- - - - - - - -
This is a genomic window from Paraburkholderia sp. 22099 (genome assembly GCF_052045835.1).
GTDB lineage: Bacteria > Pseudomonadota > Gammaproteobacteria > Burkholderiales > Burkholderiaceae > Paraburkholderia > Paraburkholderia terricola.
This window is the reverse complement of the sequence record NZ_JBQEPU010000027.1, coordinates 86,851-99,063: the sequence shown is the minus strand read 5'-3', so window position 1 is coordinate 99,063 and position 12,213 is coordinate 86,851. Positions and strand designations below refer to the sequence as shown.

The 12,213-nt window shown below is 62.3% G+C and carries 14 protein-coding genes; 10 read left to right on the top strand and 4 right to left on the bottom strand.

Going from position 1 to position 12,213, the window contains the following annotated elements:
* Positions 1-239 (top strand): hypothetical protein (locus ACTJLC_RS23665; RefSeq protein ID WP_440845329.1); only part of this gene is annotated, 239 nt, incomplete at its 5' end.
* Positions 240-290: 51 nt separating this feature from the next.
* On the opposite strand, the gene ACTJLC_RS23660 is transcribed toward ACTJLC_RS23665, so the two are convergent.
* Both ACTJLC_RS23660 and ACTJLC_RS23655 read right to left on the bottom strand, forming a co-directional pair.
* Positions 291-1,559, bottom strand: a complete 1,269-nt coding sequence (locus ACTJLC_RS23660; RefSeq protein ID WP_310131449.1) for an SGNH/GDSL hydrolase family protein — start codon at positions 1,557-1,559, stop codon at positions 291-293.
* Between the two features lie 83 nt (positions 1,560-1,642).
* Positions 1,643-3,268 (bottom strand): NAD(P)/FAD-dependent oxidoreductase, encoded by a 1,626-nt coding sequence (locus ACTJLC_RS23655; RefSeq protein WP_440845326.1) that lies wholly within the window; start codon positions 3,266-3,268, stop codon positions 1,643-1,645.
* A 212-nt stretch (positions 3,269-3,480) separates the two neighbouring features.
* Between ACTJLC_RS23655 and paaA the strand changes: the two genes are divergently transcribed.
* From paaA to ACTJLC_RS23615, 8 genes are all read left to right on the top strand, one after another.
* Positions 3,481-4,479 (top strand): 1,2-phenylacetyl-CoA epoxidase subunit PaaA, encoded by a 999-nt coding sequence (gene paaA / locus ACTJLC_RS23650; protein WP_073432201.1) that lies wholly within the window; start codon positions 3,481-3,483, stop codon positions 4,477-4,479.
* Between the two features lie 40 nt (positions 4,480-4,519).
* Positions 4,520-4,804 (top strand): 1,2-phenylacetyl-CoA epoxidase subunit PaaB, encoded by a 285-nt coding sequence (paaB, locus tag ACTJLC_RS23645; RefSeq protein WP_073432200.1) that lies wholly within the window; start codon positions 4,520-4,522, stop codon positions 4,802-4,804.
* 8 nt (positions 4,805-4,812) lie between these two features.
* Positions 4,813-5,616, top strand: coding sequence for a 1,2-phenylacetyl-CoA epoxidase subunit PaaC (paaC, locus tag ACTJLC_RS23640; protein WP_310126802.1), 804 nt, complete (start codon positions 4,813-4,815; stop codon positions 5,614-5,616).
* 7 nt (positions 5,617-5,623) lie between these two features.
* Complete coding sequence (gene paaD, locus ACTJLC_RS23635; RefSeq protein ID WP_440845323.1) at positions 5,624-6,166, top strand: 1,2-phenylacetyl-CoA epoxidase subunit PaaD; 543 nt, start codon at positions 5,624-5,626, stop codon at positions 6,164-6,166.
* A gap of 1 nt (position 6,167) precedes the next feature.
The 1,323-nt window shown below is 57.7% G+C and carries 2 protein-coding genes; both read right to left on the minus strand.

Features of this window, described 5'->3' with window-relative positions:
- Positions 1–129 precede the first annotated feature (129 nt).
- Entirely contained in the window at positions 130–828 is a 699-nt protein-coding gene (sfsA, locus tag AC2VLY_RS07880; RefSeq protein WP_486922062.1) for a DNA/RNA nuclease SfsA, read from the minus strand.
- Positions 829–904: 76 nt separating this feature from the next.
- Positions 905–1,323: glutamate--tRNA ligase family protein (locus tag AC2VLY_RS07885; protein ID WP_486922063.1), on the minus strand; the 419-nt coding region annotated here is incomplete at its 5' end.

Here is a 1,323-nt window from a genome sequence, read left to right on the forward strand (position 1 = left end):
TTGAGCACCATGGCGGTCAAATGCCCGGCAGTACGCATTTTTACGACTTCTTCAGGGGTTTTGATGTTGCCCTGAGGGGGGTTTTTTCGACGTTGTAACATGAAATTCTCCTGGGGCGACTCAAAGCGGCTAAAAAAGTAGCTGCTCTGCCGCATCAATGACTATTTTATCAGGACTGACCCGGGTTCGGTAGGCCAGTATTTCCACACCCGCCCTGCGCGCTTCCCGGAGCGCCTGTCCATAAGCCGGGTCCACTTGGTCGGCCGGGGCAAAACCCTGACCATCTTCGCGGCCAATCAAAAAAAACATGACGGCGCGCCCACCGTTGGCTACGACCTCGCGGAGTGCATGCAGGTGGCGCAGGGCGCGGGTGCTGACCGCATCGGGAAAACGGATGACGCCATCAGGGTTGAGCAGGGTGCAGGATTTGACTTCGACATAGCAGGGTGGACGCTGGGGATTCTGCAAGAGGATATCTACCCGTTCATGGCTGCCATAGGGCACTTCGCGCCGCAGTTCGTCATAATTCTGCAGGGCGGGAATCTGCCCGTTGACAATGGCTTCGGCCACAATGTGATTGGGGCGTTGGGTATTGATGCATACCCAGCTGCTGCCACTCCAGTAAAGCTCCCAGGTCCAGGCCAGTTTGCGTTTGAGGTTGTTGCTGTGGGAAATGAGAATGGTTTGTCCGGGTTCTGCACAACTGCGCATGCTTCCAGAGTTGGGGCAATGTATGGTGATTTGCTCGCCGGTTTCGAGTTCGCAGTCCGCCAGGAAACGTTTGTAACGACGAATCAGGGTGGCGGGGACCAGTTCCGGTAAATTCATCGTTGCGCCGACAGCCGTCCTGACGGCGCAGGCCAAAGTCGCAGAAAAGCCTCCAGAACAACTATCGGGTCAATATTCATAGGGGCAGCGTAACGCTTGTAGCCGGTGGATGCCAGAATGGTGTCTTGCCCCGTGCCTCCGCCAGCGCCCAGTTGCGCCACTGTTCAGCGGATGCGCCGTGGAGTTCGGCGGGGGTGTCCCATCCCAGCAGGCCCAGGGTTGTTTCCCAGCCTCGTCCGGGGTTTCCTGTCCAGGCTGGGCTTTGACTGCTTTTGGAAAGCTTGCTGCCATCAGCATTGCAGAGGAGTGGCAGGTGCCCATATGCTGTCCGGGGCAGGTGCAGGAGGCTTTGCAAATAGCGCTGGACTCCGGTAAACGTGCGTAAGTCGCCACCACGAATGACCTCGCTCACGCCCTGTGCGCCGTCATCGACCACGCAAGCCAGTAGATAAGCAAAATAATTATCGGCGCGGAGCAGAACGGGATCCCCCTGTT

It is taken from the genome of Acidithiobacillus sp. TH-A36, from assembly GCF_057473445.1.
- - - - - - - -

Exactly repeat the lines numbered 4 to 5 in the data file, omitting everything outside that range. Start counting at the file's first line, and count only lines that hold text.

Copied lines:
The 12,213-nt window shown below is 62.3% G+C and carries 14 protein-coding genes; 10 read left to right on the top strand and 4 right to left on the bottom strand.

Going from position 1 to position 12,213, the window contains the following annotated elements: